History of Thanksgiving

Nathan Stever, Reporter

Every year on the fourth Thursday in November, school is out to celebrate the holiday Thanksgiving. For nearly four centuries, America has celebrated this holiday in the spirit of thankfulness. 

This year marks the 398 anniversary of the holiday. Even as time goes on, the story will forever remain the same. In 1863, Thanksgiving became a national holiday. The first Thanksgiving lasted three days, and since then schools have allowed students to receive three days off, Wednesday, Thursday, and Friday, to celebrate the holiday. The reason behind the three days is common in America; however, it is unknown as to why.

The history of thanksgiving dates back to Christopher Columbus, a common name in America. With a holiday to celebrate his words, America honors him for founding America. He set sail on Aug. 3, 1492, with 90 other men in three ships.  In hopes of proving the earth was round he set sail in hopes to make it to India. When he landed in America, thinking it was India he called the natives, indians. The Wampanoag Indians showed kindness to the new settlers and taught them how to grow certain crops like corn.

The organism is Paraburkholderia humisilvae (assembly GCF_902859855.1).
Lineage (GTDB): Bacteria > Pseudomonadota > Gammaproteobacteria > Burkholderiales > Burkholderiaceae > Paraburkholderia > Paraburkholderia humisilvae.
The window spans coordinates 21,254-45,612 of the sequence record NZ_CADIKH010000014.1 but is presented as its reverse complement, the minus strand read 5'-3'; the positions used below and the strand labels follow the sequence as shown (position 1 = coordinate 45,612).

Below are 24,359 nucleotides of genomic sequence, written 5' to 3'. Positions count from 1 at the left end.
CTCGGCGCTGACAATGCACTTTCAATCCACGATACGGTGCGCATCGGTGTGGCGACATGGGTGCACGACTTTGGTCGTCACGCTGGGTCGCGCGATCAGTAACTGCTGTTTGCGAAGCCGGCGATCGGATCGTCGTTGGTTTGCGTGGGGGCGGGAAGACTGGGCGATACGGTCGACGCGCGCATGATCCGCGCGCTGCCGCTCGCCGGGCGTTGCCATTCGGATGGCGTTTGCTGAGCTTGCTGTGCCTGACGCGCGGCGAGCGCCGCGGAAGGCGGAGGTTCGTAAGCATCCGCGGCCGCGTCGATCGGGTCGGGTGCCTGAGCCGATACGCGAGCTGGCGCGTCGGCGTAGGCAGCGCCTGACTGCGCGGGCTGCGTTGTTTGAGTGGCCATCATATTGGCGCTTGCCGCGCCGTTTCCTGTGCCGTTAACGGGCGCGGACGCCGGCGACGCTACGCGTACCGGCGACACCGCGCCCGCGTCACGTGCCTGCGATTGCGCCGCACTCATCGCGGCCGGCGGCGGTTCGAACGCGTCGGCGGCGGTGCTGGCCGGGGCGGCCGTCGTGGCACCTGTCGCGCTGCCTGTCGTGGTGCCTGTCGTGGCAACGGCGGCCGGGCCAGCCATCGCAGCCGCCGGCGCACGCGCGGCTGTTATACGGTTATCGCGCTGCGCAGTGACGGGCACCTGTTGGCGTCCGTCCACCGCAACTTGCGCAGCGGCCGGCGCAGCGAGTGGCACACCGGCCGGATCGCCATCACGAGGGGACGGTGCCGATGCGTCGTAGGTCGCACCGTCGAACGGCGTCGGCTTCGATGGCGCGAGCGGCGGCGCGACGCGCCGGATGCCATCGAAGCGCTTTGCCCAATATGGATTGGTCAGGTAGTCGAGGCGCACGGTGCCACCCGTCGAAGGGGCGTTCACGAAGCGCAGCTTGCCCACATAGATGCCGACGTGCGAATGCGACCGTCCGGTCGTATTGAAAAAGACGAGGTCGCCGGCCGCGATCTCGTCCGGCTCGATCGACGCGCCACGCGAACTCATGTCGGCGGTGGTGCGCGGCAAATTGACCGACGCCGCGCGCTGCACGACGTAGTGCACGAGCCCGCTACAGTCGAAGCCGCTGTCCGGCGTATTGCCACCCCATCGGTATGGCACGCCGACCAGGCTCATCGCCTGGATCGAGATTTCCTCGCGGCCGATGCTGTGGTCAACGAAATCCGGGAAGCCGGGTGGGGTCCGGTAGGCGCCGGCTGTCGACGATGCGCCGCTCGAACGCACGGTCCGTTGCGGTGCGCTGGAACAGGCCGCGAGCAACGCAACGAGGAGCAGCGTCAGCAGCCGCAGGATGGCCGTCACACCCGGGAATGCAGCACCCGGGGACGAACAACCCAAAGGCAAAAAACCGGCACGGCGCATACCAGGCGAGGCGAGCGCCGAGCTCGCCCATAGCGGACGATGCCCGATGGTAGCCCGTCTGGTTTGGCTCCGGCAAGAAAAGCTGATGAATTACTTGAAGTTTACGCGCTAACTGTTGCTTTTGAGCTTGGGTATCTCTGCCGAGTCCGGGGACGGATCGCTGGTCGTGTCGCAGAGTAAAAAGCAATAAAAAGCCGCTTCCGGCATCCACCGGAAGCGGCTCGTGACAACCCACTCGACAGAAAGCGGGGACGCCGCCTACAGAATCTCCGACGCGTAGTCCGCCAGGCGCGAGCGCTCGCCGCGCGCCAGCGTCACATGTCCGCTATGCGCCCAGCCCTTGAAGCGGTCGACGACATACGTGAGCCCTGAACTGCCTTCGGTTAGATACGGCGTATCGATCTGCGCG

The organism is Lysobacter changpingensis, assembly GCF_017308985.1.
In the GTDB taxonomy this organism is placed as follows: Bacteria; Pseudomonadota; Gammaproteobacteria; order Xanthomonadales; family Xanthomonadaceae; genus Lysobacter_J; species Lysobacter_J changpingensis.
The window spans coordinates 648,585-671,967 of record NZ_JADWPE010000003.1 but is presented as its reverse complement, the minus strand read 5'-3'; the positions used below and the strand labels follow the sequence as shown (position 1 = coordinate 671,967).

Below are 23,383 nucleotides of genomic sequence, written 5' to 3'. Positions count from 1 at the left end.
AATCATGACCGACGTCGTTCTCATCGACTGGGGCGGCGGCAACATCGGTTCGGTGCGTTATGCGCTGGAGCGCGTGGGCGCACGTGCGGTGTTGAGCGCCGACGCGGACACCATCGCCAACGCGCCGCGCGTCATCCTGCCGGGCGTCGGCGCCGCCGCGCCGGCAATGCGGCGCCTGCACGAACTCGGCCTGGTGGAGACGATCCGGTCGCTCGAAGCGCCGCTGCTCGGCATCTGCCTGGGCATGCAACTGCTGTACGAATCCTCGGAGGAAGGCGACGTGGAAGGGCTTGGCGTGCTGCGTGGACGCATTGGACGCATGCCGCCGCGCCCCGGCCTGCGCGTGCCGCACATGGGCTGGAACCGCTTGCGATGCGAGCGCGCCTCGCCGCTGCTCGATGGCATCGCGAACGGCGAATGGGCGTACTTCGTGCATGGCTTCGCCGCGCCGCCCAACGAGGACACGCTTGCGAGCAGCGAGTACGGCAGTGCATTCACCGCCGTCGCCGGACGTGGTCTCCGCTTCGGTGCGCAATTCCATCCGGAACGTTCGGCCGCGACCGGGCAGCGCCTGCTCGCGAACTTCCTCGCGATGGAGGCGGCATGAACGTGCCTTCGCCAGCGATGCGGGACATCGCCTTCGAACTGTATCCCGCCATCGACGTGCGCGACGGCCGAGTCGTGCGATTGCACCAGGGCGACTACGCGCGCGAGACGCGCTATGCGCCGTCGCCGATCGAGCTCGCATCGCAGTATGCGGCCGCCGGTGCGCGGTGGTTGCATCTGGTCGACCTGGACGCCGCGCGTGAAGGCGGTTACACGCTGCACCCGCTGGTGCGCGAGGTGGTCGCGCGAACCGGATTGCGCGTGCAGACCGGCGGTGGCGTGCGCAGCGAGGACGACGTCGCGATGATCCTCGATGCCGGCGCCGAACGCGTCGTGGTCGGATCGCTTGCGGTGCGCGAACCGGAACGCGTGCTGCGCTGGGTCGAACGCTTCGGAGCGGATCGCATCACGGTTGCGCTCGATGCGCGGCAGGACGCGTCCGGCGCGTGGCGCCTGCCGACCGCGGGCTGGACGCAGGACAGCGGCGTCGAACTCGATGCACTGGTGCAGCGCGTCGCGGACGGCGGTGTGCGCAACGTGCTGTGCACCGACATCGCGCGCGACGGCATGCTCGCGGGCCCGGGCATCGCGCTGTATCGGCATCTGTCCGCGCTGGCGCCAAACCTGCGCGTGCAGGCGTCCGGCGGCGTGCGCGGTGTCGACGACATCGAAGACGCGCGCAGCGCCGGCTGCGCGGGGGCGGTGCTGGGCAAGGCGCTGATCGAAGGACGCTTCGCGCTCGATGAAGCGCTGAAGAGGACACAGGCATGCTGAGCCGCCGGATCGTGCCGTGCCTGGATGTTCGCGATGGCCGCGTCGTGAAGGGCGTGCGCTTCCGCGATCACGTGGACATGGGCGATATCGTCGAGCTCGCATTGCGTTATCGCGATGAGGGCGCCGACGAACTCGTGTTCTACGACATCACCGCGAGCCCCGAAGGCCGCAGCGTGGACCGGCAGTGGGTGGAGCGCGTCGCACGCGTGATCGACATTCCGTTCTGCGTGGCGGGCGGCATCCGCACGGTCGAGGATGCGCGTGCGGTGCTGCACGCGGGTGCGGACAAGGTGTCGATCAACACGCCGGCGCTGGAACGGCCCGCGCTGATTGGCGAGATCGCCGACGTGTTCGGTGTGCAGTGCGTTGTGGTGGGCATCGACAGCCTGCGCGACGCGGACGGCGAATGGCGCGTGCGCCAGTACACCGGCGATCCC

Columbus appreciated this, but soon took over and oppressed the natives. He forced them into slavery, making them do all the work that was needed to be done. After Columbus’s death in 1506 because of congestive heart failure the pilgrims and the natives made right with each other.  

A century later, in 1621, the Wampanoag Indians and the newly settled Pilgrims shared a harvest over a three day feast. According to scholars, the meal most likely consisted of, venison, ham, variety of seafood, wild berries, vegetables and a turkey. To this day, the turkey is a key part in the meal.  

Most families in America will cook a turkey; however, some might cook duck, ham or maybe even a turducken (a mix between a turkey and a duck). As the years have passed, the meal has slowly changed and developed. Besides the fact the the feast is only one day rather than the original three, there is one other major change. In 1926, nearly three centuries after the first feast, America introduced the Macy’s Thanksgiving Parade. The goal was to celebrate the expansion of the franchise. 

As the three days off of school and work roll around the corner, so do the festivities. The history of how it all started will never change.